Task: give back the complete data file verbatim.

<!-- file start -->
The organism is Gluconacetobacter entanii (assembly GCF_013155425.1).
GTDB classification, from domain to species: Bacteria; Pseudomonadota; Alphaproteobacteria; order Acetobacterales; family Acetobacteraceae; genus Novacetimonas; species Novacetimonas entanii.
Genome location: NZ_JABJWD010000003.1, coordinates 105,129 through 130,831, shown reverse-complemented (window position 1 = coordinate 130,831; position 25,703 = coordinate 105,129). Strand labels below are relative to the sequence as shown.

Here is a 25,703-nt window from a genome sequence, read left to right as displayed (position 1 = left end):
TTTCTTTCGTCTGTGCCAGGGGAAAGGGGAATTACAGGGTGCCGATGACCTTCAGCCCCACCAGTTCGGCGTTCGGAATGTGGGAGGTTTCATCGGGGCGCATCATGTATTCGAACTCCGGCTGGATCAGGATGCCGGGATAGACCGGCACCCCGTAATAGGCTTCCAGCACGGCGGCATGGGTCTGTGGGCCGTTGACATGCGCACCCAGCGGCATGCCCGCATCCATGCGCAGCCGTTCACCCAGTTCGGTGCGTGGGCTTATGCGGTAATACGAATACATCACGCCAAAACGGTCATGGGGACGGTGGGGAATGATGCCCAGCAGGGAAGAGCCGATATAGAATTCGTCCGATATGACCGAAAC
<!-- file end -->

The organism is Gluconacetobacter entanii (assembly GCF_013155425.1).
GTDB classification, from domain to species: Bacteria; Pseudomonadota; Alphaproteobacteria; order Acetobacterales; family Acetobacteraceae; genus Novacetimonas; species Novacetimonas entanii.
Genome location: NZ_JABJWD010000003.1, coordinates 105,129 through 130,831, shown reverse-complemented (window position 1 = coordinate 130,831; position 25,703 = coordinate 105,129). Strand labels below are relative to the sequence as shown.

Here is a 25,703-nt window from a genome sequence, read left to right as displayed (position 1 = left end):
TTTCTTTCGTCTGTGCCAGGGGAAAGGGGAATTACAGGGTGCCGATGACCTTCAGCCCCACCAGTTCGGCGTTCGGAATGTGGGAGGTTTCATCGGGGCGCATCATGTATTCGAACTCCGGCTGGATCAGGATGCCGGGATAGACCGGCACCCCGTAATAGGCTTCCAGCACGGCGGCATGGGTCTGTGGGCCGTTGACATGCGCACCCAGCGGCATGCCCGCATCCATGCGCAGCCGTTCACCCAGTTCGGTGCGTGGGCTTATGCGGTAATACGAATACATCACGCCAAAACGGTCATGGGGACGGTGGGGAATGATGCCCAGCAGGGAAGAGCCGATATAGAATTCGTCCGATATGACCGAAAC